"This is a grace to our country... we should use this opportunity," Mr Simbeye said. He said that TPSF is a strong and reputable organisation and that by working together BELGREITA members are set to reap benefits in Tanzania.
He said that Tanzania has appropriate forums where investors and members from the private sector dialogue with the government and advance their concerns, a situation he said is a plus for people who want to do business in Tanzania.
"Investors roundtable meetings offers you a good forum to communicate with the government in a unique way," he told the delegates. However, he challenged local companies to make sure that they meet required standards and be able to forge partnerships with foreign counterparts.
The head of BELGREITA delegation, Mr Malin Johan, the delegation comprise of various companies with diverse expertise and knowledge. "We have not come here to sell consumer products," he said, adding that the companies have expertise in areas such ports, renewable energy, engineering, oil and gas and agriculture, among others.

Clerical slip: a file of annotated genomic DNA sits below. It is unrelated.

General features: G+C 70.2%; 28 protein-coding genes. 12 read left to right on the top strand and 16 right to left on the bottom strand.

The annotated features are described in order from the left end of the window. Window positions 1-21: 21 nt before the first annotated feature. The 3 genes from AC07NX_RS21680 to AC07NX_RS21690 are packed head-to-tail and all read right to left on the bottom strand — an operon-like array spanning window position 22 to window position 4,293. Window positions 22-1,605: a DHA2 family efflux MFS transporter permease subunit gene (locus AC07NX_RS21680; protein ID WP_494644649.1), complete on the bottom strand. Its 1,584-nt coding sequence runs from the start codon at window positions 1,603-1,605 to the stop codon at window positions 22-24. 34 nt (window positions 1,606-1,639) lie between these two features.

At a business forum prepared by Tanzania Investment Centre (TIC), the Minister of State, Prime Minister's Office, Investment and Empowerment, Dr Mary Nagu urged business communities in Tanzania to forge strong partnerships with their foreign counterparts and benefit from expertise, capital and technology.
She said that such partnerships have benefited many countries and Tanzania should learn from them. She said that the coming of the European delegation in the country is a clear testimony of the government to help local business people to go international and tap opportunities out there for their benefit and the country at large.